The idea of tendons, ligaments, and muscles returning to their original state after injury is not strongly supported by research literature. (When I say muscle injury I’m referring to a large muscle tear, not a small one or the little tears that occur when you workout). This is because scar tissue fills the injured area, and it does not have the same strength as the original tissue. However, tissues still have the ability to repair, and the goal is to help normalize them as much as possible in order to re-gain the maximum amount of function. How do we normalize them? Listen to your body and take care of you injuries. Take a few days to rest, but don’t sit on your butt and complain that you are injured. In the post titled Injured Much? Cody shared his own injury experience, as well as some awesome insight from K-Starr on why it’s still good to exercise while recovering from an injury. I recommend reading this to help understand why it’s good to keep moving during recovery.


Sunday, December 11, 2011

Avocado nutrition facts

(NaturalNews) Beware of popular health myths. For instance, throughout the 1990s and into the first few years of this century, popular health "experts" often warned against eating coconut oil or coconut milk, causing many people to eschew a food now known to offer many health benefits. Another lingering popular health myth warns against avocados, which wrongly labels them as a dietary culprit because of their caloric and fat content. Yet, the truth is avocado can boost health in at least 5 ways:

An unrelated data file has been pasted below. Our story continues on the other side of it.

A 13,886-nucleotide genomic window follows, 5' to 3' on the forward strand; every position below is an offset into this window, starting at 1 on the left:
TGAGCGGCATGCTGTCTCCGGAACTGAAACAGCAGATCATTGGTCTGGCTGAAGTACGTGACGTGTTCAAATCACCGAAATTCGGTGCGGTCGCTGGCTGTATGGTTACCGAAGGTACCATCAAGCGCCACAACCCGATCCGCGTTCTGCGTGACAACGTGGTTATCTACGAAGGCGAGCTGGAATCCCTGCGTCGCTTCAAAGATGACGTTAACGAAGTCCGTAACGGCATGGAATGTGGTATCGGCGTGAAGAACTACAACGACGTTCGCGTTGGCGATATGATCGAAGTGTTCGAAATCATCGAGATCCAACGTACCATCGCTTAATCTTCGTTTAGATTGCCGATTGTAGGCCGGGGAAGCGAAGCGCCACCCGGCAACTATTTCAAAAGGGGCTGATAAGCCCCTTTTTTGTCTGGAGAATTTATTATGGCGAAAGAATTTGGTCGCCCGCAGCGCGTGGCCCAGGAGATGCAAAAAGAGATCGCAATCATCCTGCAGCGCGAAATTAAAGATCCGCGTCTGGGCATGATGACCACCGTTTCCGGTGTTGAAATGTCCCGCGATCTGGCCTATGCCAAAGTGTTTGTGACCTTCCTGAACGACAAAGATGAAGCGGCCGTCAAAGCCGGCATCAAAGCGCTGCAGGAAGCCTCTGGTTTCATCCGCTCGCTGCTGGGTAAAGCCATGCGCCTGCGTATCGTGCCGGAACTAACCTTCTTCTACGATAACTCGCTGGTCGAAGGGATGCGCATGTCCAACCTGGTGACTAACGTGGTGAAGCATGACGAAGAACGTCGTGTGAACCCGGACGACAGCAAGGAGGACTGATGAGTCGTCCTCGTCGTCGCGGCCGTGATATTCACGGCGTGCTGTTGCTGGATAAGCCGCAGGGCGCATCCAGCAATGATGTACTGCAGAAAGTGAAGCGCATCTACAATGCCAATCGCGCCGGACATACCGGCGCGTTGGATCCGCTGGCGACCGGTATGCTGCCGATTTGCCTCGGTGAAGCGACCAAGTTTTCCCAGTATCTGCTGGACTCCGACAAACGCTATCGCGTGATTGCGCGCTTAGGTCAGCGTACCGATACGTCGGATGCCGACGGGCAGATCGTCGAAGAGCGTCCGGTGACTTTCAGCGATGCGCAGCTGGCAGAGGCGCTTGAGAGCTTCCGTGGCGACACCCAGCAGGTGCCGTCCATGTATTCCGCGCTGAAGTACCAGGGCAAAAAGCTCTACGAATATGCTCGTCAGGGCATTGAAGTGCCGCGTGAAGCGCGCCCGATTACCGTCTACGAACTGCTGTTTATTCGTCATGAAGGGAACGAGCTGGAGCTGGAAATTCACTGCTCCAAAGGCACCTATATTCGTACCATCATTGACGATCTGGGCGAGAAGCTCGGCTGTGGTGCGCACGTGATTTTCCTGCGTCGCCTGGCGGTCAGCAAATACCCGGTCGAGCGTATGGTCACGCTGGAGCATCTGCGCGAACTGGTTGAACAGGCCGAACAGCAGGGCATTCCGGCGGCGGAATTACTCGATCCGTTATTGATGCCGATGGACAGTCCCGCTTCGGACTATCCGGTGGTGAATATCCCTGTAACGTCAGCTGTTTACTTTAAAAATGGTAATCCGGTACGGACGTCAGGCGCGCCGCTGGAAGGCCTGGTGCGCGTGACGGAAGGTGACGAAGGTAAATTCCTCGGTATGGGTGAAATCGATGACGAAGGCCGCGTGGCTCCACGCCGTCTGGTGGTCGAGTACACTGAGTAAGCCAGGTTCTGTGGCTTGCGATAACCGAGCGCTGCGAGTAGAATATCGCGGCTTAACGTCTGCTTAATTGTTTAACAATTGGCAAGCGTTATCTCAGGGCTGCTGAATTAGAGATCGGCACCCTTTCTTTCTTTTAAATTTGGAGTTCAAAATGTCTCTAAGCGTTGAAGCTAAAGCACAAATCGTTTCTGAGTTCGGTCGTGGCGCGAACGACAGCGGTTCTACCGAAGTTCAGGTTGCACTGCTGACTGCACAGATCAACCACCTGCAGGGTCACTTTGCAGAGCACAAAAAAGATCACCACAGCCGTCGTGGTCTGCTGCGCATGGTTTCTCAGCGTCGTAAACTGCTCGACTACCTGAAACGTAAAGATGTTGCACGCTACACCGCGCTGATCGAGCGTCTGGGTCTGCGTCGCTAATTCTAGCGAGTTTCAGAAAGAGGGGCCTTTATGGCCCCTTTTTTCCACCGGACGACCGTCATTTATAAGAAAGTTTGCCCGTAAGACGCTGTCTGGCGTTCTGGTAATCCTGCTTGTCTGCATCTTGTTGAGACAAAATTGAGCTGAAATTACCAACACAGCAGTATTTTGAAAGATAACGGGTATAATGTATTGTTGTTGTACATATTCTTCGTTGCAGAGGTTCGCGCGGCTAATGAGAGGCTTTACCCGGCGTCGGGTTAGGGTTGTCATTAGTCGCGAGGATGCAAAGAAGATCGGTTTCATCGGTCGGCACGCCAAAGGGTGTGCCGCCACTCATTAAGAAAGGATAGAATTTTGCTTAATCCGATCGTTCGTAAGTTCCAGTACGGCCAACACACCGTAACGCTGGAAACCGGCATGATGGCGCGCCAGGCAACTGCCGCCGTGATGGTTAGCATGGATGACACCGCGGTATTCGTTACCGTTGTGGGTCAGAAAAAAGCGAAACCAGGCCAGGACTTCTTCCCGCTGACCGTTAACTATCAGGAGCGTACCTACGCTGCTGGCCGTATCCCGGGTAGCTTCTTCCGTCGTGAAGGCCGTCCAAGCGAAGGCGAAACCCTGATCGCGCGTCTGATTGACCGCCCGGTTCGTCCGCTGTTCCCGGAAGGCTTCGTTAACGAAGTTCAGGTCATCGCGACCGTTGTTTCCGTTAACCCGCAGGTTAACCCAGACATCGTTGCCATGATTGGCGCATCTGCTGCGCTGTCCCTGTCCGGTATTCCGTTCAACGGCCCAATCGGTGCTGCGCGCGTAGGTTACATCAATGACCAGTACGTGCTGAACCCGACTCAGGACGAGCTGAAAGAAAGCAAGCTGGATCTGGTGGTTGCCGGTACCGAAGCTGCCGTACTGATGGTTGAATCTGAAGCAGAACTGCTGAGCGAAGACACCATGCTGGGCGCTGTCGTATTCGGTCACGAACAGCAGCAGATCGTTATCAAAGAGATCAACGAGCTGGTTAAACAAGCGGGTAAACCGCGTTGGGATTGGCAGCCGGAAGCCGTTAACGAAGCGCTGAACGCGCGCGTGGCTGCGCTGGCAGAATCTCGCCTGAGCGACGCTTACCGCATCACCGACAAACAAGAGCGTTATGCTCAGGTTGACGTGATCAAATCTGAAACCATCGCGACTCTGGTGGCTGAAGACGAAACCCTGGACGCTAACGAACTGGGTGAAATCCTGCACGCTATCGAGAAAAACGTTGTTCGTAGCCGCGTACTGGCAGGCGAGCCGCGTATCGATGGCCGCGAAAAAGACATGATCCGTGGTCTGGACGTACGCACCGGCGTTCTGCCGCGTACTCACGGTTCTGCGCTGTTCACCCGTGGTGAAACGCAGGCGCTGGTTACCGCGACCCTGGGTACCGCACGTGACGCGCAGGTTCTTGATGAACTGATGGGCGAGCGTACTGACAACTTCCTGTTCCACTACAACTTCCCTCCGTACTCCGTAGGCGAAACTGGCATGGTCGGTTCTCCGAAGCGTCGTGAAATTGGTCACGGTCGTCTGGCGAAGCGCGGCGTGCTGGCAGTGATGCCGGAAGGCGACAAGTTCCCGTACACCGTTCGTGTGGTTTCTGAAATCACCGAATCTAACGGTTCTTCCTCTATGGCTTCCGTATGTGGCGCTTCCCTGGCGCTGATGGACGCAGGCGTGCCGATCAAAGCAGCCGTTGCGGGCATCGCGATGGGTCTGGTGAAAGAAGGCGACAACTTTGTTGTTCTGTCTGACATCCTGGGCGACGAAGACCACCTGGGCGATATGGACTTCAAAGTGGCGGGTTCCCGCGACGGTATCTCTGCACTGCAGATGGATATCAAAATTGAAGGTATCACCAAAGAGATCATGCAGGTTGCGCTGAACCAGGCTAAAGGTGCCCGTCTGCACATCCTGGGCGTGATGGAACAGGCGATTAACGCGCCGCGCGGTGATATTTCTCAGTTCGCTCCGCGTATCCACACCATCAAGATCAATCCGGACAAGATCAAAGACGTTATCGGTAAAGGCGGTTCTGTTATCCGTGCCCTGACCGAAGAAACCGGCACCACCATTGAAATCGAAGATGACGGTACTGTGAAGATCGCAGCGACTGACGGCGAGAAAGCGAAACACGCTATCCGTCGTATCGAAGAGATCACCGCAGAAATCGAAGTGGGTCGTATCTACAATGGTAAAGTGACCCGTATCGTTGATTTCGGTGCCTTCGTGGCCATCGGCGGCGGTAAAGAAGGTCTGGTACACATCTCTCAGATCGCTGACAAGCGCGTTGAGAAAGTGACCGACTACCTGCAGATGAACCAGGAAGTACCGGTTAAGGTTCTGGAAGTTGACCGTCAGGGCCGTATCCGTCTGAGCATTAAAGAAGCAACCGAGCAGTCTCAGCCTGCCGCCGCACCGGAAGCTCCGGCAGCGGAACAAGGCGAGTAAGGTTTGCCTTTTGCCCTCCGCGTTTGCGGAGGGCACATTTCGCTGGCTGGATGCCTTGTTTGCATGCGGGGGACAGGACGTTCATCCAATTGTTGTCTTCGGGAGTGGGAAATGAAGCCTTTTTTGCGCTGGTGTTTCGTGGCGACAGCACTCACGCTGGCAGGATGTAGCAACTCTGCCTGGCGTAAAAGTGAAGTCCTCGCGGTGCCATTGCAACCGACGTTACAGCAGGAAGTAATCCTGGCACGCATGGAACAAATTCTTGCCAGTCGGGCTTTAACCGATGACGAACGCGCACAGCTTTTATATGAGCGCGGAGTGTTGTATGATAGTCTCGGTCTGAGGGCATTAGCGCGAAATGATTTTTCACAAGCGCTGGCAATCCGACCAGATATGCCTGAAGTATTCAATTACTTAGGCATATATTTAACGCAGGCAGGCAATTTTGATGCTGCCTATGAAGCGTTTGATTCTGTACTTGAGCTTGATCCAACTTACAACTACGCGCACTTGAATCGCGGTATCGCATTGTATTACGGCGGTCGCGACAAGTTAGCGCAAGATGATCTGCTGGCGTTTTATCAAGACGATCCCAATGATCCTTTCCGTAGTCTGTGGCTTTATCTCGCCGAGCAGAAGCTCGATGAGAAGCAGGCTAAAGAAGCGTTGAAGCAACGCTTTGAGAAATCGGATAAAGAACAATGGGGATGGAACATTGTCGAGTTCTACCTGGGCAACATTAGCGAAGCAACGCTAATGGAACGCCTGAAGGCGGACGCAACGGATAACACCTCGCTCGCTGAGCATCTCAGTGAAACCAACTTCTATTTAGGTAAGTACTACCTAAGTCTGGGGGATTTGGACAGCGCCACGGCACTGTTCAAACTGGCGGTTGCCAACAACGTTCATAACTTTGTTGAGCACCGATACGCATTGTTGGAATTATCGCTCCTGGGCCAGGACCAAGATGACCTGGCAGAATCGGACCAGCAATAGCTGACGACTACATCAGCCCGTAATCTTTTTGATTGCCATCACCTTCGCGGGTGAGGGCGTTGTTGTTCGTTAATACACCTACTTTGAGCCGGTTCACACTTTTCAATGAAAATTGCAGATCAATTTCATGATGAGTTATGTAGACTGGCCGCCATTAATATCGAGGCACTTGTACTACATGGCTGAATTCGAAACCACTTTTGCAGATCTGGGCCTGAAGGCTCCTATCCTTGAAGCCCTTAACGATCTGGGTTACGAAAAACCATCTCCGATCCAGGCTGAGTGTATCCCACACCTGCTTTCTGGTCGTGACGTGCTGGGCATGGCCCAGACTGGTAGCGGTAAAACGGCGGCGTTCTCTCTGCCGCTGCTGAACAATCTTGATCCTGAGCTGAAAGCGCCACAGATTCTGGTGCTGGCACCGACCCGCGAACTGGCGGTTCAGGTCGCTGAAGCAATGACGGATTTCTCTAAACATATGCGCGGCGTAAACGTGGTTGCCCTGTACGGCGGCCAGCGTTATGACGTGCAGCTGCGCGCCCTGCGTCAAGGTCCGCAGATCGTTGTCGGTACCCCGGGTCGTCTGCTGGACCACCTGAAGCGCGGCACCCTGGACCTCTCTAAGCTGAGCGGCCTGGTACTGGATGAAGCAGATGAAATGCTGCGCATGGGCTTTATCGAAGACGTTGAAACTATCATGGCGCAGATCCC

1. Protein
Avocados provide all 18 essential amino acids necessary for the body to form a complete protein. Unlike the protein in steak, which is difficult for most people to digest, avocado protein is readily absorbed by the body because avocados also contain fiber. If you are trying to cut down on animal sources of protein in your diet, or if you are a vegetarian, vegan or raw foodist seeking more protein, avocados are a great nutritional ally to include not merely as an occasional treat, but as a regular part of your diet.

2. Beneficial Fats
Avocados provide the healthy kind of fat that your body needs. Like olive oil, avocados boost levels of HDL (the "good" cholesterol). HDL cholesterol can help protect against the damage caused by free radicals. This type of cholesterol also helps regulate triglyceride levels, preventing diabetes. A study published early this year in the Canadian Medical Association Journal found that a vegetarian diet, which includes HDL fats, can reduce levels of LDL (the "bad" cholesterol) as effectively as statin drugs.

3. Carotenoids
Avocados are an excellent source of carotenoids. Although many people associate carotenoids only with red and orange produce, avocadoes are also an excellent source of this phytonutrient. Avocados, also known as alligator pears, offer a diverse range of carotenoids including not only the better known ones such as beta-carotene, alpha-carotene and lutein, but also lesser known varieties of this type of phytonutrient such as neoxanthin, zeaxanthin, chrysanthemaxanthin, neochrome, beta-cryptoxanthin and violaxanthin. Every time you consume foods rich in carotenoids, you deliver high quality vitamin A to your body, thereby protecting eye health. Carotenoids also enhance the functioning of the immune system and promote healthy functioning of the reproductive system. Since carotenoids are fat soluble, eating avocados optimizes the absorption of these nutrients.

The combined effect of the deluxe package of nutrients contained in avocados offers powerful anti-inflammatory benefits. Avocados' unique combination of Vitamins C and E, carotenoids, selenium, zinc, phytosterols and omega-3 fatty acids helps guard against inflammation. This means avocados can help prevent or mitigate against both osteo- and rheumatoid arthritis.